How Global Distribution Systems Provide Access to Travel

global distribution systems
David A. Kelly

Global distribution systems (GDSs) are computerized networks/platforms that centralize services and provide travel-related transactions. They cover everything from airline tickets, to car rentals, to hotel rooms, and more.

Global distribution systems were originally set up for use by the airlines but were later extended to travel agents. Today, the systems allow users to purchase tickets from multiple different providers or airlines. Global distribution systems are also the back end of most Internet-based travel services.

However, different global distribution systems still service a limited number of airlines. For example, Sabre is used by American Airlines, PARS by USAir, TravelSky by Air China, Worldspan by Delta, etc. Other major global distribution systems include Galileo, TravelSky, and Worldspan. Global Distribution Systems are also sometimes called Computer Reservation Systems (CSRs).

How Global Distribution Systems Work

To see how global distribution systems work, take a closer look at one of the largest—Amadeus. Amadeus was created in 1987 as a joint venture between Air France, Iberia, Lufthansa, and SAS and has grown considerably over the past twenty-five years.

Amadeus is used by over 90,000 travel agency locations and over 32,000 airline sales offices for the distribution and selling of travel services. The service processes more than 480 million transactions per day, and over 3 million total bookings per day. Business travelers benefit from Amadeus by being able to purchase a complete itinerary all at once, rather than having to negotiate with individual travel service providers. As many as 74 million passenger name records can be active at the same time. In terms of airline partners, Amadeus services leading airlines such as British Airways, Qantas, Lufthansa, and more.

By using the system, reservation options with airlines, hotels and travel services can be accessed in real time and can be coordinated into one itinerary. It's fast and replaces the cumbersome systems of the past which required phone calls to each individual provider to check prices, determine availability, and make a reservation. The difficulty of handling all the arrangements for a trip created a need for the travel agent profession.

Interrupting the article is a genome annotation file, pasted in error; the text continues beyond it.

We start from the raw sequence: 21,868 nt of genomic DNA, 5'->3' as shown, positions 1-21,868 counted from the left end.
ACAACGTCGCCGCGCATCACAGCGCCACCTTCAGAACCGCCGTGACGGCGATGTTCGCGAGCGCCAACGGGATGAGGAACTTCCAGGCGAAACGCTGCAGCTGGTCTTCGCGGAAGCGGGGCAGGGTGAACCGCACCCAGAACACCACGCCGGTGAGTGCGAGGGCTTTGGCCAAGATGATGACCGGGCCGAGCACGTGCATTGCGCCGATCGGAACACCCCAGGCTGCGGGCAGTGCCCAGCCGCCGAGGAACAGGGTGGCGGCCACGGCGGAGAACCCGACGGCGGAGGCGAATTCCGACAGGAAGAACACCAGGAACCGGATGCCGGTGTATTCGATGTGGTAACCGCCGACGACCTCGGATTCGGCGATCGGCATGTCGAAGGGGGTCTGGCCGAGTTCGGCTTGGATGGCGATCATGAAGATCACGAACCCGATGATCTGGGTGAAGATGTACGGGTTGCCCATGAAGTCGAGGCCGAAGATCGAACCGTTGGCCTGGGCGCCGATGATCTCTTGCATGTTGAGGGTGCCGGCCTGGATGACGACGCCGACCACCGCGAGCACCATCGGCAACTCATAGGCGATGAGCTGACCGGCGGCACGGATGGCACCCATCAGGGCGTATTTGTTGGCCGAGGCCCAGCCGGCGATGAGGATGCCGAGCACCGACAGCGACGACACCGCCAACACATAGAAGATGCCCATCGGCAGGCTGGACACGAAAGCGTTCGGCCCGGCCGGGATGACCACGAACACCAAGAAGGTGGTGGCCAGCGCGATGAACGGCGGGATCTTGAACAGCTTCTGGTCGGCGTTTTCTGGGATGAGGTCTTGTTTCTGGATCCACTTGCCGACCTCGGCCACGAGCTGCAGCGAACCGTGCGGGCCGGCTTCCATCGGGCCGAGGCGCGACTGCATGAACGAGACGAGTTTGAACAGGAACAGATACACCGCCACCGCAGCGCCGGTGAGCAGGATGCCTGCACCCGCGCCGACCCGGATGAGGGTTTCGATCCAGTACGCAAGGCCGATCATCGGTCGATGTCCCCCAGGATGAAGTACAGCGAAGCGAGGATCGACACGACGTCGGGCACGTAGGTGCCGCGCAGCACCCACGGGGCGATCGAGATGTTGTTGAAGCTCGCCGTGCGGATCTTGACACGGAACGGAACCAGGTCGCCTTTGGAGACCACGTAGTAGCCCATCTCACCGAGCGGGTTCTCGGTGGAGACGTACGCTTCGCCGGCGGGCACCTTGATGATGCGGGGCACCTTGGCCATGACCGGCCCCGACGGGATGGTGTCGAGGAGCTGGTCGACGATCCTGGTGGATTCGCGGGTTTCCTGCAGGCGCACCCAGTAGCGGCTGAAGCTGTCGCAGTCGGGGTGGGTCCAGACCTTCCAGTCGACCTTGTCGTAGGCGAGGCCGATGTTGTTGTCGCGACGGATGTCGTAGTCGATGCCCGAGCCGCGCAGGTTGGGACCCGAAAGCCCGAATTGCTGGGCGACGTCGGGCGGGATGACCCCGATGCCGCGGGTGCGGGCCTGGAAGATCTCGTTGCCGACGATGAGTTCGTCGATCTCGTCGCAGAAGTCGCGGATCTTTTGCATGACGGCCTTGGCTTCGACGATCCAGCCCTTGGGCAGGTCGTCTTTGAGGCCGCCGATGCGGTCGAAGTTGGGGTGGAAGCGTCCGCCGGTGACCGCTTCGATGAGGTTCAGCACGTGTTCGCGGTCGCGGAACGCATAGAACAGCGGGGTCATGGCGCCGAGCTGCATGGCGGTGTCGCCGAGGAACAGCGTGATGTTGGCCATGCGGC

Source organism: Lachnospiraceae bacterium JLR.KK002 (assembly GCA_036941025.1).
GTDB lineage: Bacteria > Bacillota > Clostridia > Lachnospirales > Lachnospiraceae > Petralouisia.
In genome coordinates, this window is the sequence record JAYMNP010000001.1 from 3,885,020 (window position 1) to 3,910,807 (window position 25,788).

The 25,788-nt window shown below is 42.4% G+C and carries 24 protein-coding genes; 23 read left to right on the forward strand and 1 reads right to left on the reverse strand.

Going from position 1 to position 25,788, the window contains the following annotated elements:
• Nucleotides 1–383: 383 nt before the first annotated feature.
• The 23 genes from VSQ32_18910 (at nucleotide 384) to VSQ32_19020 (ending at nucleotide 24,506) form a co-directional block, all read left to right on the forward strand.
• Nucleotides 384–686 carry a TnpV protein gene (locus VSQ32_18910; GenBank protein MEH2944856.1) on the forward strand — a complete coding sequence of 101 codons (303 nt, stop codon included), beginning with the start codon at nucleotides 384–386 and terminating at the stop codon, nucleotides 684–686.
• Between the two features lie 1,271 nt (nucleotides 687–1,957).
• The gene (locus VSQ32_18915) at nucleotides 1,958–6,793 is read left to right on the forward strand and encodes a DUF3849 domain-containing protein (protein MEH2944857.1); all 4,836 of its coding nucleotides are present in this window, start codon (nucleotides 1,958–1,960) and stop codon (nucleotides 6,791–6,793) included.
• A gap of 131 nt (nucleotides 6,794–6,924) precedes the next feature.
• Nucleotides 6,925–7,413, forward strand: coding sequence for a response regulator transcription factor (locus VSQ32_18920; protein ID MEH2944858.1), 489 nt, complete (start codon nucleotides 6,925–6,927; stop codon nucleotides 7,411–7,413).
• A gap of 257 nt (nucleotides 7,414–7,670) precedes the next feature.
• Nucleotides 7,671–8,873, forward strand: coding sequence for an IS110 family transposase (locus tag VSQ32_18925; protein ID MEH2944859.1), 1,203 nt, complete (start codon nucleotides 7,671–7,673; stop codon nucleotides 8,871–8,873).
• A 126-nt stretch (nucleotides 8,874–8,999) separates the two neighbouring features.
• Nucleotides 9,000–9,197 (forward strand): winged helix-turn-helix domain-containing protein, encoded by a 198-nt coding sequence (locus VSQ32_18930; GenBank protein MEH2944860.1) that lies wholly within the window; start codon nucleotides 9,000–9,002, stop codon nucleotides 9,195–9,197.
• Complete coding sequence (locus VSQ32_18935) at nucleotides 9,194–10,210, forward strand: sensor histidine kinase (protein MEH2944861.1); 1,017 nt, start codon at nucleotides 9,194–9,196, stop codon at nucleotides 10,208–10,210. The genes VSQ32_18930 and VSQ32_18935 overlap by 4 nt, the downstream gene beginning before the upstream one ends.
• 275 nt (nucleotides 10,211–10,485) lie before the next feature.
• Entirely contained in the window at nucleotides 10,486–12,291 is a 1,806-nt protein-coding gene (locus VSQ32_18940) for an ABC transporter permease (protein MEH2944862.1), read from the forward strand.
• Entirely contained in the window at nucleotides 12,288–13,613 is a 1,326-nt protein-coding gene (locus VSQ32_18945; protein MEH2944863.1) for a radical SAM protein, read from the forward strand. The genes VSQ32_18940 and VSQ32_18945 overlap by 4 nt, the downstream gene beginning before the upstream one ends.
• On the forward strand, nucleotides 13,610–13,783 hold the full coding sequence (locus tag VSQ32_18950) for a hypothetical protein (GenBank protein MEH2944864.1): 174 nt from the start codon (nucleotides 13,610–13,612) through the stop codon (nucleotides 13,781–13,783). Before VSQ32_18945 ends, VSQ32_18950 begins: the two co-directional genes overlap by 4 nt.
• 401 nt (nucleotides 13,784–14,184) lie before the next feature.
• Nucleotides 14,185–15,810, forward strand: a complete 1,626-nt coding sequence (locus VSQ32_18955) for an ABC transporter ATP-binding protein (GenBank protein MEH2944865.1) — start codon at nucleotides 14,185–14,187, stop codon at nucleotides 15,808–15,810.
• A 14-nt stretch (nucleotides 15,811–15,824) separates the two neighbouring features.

The Future of Global Distribution Systems

There's no doubt that global distribution systems will play an important part in the travel landscape for many years to come, but their traditional role is changing and being challenged by all the changes taking place in the travel industry. Two important considerations impacting the role of global distribution systems are the growth of online travel websites that offer price comparisons and the increased push from airlines and other travel service providers to encourage consumers to make bookings directly via their websites.

For example, to recoup additional money, over the past few years many airlines have incentivized travelers to purchase tickets directly from the airline websites. Some airlines are even imposing additional fees for tickets booked through a global distribution system, rather than the airline's website.

While such changes will definitely impact the future growth opportunities for global distribution systems, there will continue to be a role for them as they evolve to meet the needs of travel planners, travel websites, airlines and groups of individuals.

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